The Victory Machine: The Making and Unmaking of the Warriors Dynasty
by Ethan Sherwood Strauss
Published by PublicAffairs on April 14, 2020
NBA // Non-Fiction // Pop Culture
As hard as it was I was hoping to see the Warriors win 4 in a row. Just once in my lifetime. A 3-peat is so hard yet utterly undeniable. A 4-peat well that wasn’t meant to be.
That sadness is accurately depicted in Ethan Sherwood Strauss’ fantastic NBA book The Victory Machine: The Making and Unmaking of the Warriors Dynasty.
On the last page he reveals: “Most sports books are celebratory in nature, but this one dwells on the sadness that comes with success.”
This is an NBA book. And simultaneously this is not an NBA book.
So in magic a magician does an astonishing trick and everybody comes up with a whacky theory on how they did the trick. It’s wild speculation often not grounded in reality. And NBA superstars operate the same way they have a public face and there is a lot they do not reveal. (Though that is slowly changing: for example a handful of players have talked about mental health.)
“Many NBA stars are hookah heads, surprising as this may sound. They are up later than you and occasionally require a more relaxing social activity.” Is another solid observation about NBA players and their private/public lifestyle. (The book has a fantastic scene set in 724. 724 is a 2 thumbs up hookah bar…a sheesha joint in San Fran. I’ve been there; it’s really good: I smoked the Barack Obama flavour.)
“To Jordan’s credit he understood that we only need broad strokes. Jordan would talk about image and upholding the image: he got that people just need an image. Just a picture in their mind. What do you need to know about Michael Jordan? You didn’t need to be constantly messaging to people in a way that social media seems to incentivize celebrities to constantly chase that attention in the way that you see LeBron do not just Kevin Durant. That undermines your image in public because a lot of the fascination with Jordan there’s still mystery there.”
“In the story of a dynasty, there are only two modes: rise and fall.” So writes Ethan.
Victory machine is an MBA book. If you want to learn more about the Warriors, Kevin Durant, new owner Joe Lacob: how all of that works pick up this book.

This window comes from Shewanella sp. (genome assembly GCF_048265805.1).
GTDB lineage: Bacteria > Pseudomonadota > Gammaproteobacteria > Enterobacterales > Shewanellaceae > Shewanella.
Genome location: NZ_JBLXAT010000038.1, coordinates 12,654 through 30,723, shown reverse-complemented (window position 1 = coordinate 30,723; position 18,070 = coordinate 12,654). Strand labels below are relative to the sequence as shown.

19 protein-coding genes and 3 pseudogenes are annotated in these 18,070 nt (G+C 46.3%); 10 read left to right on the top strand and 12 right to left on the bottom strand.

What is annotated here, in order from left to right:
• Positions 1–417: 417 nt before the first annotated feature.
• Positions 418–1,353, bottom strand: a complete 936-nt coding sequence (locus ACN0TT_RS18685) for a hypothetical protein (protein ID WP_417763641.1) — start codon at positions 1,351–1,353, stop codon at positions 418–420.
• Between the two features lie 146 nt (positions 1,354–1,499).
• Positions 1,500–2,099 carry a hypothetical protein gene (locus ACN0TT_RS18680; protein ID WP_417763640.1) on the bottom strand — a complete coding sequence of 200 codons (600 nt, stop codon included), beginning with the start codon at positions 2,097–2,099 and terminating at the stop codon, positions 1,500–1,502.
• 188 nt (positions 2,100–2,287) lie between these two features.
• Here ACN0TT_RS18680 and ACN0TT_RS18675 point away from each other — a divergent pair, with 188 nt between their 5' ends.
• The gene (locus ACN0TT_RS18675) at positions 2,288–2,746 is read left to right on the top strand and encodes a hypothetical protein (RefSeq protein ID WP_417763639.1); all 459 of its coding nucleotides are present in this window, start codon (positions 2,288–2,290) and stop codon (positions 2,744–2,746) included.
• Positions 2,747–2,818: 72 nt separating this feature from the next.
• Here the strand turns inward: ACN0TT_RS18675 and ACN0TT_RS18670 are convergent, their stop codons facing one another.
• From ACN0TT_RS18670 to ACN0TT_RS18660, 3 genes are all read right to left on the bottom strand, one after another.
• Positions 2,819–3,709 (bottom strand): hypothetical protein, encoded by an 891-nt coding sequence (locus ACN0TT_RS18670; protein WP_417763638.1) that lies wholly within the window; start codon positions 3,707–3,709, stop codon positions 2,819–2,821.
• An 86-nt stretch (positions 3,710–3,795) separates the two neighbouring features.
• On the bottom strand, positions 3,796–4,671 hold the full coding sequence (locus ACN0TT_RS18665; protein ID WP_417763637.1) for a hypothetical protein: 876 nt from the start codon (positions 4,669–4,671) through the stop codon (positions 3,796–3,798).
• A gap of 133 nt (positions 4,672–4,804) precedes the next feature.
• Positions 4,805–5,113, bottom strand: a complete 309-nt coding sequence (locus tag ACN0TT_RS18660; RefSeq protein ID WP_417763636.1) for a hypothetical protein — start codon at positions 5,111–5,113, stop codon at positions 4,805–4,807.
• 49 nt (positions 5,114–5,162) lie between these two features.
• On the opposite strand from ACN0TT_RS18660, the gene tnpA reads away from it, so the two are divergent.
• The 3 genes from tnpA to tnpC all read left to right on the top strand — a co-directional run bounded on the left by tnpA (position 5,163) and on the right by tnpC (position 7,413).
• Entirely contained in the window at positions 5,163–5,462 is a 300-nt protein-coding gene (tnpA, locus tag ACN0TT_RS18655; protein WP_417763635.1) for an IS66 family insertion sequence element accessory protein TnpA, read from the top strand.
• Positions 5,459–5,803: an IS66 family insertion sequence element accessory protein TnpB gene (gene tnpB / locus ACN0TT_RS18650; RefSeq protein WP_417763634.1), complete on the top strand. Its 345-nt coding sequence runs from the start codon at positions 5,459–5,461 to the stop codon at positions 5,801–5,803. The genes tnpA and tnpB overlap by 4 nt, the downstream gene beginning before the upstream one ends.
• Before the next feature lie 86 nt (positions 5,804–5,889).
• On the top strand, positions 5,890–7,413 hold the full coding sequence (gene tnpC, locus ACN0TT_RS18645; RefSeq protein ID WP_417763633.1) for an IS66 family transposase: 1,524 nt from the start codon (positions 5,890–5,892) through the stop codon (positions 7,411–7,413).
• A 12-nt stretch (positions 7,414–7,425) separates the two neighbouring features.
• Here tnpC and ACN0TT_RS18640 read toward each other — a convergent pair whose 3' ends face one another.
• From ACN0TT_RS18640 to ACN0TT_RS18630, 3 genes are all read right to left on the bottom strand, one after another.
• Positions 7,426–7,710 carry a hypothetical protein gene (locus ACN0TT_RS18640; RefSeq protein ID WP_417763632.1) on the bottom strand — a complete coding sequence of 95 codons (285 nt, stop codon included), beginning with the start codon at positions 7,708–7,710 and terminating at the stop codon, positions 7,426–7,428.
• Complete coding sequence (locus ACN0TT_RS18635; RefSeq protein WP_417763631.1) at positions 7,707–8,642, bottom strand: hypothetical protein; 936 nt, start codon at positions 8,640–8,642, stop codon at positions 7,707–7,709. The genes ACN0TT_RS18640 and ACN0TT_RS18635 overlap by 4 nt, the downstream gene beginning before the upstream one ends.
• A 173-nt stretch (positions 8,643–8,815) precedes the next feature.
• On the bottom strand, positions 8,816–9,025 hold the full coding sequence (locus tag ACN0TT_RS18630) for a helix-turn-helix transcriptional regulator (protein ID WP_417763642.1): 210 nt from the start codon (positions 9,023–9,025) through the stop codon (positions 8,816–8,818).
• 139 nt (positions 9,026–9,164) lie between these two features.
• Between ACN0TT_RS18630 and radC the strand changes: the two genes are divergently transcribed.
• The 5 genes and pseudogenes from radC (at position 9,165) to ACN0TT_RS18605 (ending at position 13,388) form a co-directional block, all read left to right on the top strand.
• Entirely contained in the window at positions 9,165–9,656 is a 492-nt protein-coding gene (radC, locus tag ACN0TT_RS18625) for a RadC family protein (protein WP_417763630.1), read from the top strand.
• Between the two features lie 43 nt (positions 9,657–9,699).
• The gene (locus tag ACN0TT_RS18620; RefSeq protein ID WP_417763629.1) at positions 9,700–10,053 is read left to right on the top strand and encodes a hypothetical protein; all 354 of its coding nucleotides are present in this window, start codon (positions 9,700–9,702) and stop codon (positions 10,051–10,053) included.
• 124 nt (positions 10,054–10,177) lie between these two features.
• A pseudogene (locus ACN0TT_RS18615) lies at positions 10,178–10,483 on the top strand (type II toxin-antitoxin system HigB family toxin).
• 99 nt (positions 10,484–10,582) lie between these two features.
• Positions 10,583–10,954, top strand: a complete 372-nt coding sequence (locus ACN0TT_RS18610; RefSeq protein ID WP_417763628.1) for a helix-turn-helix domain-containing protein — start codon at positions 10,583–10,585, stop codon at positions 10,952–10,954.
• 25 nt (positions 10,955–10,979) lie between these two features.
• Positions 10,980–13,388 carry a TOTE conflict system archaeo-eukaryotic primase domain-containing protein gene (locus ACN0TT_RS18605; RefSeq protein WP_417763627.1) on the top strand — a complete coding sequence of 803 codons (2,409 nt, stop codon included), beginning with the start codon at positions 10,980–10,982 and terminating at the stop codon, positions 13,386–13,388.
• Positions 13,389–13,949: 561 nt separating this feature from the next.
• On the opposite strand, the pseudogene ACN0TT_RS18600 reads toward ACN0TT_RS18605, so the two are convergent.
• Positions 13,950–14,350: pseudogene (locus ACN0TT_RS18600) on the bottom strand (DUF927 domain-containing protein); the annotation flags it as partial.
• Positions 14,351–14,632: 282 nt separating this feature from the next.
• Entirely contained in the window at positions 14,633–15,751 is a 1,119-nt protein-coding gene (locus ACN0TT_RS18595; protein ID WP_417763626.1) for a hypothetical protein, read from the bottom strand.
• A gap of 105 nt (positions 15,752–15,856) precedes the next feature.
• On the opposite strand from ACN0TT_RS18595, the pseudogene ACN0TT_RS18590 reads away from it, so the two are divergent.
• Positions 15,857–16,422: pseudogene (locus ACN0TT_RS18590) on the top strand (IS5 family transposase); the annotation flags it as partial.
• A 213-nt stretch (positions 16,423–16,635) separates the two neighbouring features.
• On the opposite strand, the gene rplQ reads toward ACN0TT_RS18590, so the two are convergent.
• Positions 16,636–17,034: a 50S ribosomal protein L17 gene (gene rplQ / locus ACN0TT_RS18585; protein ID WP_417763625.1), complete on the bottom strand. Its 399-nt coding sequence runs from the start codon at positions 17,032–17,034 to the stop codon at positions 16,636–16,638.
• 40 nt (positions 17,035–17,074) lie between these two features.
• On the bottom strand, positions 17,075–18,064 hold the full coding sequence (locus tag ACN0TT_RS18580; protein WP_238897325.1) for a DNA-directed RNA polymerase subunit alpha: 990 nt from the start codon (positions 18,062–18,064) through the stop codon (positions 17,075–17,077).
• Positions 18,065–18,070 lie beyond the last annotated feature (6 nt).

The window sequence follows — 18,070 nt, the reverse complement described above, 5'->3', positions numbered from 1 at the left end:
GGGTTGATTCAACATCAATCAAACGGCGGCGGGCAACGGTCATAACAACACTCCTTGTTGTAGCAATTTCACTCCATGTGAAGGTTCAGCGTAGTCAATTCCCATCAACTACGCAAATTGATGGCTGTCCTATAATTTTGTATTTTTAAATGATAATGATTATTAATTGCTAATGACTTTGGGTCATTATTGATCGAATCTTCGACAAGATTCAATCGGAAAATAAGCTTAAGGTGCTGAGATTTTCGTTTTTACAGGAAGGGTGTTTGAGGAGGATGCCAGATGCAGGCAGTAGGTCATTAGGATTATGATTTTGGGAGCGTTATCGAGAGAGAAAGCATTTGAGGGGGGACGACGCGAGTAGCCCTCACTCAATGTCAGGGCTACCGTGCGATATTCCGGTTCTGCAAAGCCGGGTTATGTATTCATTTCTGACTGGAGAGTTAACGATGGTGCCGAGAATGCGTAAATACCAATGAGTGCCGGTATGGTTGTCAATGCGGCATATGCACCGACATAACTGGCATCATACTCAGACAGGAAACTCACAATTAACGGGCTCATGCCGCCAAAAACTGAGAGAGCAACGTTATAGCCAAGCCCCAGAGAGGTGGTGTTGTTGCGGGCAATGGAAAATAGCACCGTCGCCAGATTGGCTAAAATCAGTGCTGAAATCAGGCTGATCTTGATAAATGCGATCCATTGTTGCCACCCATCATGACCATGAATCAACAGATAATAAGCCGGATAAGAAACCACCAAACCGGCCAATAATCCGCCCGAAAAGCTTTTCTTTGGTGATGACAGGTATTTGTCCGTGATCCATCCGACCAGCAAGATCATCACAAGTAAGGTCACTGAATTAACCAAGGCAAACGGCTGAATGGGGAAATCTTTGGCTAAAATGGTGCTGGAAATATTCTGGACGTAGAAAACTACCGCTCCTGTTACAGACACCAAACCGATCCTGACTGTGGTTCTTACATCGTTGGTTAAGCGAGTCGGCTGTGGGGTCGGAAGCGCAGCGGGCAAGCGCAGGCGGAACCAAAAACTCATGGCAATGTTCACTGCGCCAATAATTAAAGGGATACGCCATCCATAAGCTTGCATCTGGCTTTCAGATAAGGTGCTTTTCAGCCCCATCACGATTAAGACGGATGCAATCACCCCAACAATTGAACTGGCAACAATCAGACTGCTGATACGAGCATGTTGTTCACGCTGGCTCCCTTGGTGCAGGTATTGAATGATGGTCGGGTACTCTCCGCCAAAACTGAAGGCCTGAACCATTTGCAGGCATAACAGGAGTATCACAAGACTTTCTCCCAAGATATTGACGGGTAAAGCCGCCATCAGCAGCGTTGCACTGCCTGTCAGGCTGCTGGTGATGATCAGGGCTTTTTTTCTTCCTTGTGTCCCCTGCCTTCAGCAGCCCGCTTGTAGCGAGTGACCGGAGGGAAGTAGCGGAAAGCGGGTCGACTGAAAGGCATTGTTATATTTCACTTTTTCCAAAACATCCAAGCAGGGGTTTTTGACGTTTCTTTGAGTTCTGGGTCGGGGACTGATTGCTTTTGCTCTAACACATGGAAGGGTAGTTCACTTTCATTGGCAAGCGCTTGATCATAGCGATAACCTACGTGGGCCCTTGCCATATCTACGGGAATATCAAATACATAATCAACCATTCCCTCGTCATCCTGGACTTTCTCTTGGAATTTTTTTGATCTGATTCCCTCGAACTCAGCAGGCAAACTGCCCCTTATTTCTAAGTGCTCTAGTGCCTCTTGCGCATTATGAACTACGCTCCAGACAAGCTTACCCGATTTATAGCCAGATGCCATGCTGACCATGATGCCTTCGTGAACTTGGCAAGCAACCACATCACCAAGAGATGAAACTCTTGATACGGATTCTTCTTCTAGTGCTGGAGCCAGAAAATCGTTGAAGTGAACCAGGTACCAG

Now if you want to know how an NBA team functions within our culture; how an NBA team is influenced by our culture as much as it creates culture then this book is worth reading. So good; soul good!
Look winning is sycophant. Increase the value of a NBA franchise the challenges and transforms narrative and winning covers a multitude of sins. But what if you know between the wings winnings you could hear faint confessions like the diminishing returns of winning.
An NBA team operates like a sports writer of the culture but not in the culture. Generally I recognize with you since case there was a tense moment with Kevin Durant. What they write about the culture which in turn creates culture. As observers, we often project what we want onto what the players want. But life as a player is radically different from life as a fan, and the two sides don’t understand each other all that well, even in an era of constant public communication. How are narratives shaped? And how have narratives evolved with podcasts and social media?
It’s a damn good book; it helps if you’re into the NBA but even if you’re not it’s worth the wrestle and trying to understand what success means for you…what success looks like for you.
Sammy Younan is the affable host of My Summer Lair: think NPR’s Fresh Air meets Kevin Smith: interviews & impressions on Pop Culture.
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